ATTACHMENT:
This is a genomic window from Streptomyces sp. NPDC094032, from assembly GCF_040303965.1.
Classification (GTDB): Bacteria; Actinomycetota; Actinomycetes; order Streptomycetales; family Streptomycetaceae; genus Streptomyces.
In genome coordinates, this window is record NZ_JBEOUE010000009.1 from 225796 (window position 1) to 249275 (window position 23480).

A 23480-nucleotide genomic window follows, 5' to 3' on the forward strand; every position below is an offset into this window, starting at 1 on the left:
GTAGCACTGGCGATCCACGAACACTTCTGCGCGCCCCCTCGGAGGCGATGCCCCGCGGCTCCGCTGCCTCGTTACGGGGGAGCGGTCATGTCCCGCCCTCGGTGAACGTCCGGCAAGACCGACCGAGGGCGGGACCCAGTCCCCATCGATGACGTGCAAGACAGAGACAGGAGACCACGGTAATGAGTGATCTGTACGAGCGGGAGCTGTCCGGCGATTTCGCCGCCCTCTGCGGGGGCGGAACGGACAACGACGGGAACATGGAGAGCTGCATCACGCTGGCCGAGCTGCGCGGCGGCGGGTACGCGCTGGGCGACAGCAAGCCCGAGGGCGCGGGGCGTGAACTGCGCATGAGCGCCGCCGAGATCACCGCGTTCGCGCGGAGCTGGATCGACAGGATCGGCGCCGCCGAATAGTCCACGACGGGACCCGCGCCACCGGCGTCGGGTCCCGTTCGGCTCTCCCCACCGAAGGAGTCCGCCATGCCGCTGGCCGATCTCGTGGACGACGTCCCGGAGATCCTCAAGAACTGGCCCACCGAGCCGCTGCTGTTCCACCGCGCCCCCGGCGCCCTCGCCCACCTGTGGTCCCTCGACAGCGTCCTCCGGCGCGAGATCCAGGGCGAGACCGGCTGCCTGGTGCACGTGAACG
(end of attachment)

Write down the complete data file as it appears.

This is a genomic window from Streptomyces sp. NPDC094032, from assembly GCF_040303965.1.
Classification (GTDB): Bacteria; Actinomycetota; Actinomycetes; order Streptomycetales; family Streptomycetaceae; genus Streptomyces.
In genome coordinates, this window is record NZ_JBEOUE010000009.1 from 225796 (window position 1) to 249275 (window position 23480).

A 23480-nucleotide genomic window follows, 5' to 3' on the forward strand; every position below is an offset into this window, starting at 1 on the left:
GTAGCACTGGCGATCCACGAACACTTCTGCGCGCCCCCTCGGAGGCGATGCCCCGCGGCTCCGCTGCCTCGTTACGGGGGAGCGGTCATGTCCCGCCCTCGGTGAACGTCCGGCAAGACCGACCGAGGGCGGGACCCAGTCCCCATCGATGACGTGCAAGACAGAGACAGGAGACCACGGTAATGAGTGATCTGTACGAGCGGGAGCTGTCCGGCGATTTCGCCGCCCTCTGCGGGGGCGGAACGGACAACGACGGGAACATGGAGAGCTGCATCACGCTGGCCGAGCTGCGCGGCGGCGGGTACGCGCTGGGCGACAGCAAGCCCGAGGGCGCGGGGCGTGAACTGCGCATGAGCGCCGCCGAGATCACCGCGTTCGCGCGGAGCTGGATCGACAGGATCGGCGCCGCCGAATAGTCCACGACGGGACCCGCGCCACCGGCGTCGGGTCCCGTTCGGCTCTCCCCACCGAAGGAGTCCGCCATGCCGCTGGCCGATCTCGTGGACGACGTCCCGGAGATCCTCAAGAACTGGCCCACCGAGCCGCTGCTGTTCCACCGCGCCCCCGGCGCCCTCGCCCACCTGTGGTCCCTCGACAGCGTCCTCCGGCGCGAGATCCAGGGCGAGACCGGCTGCCTGGTGCACGTGAACG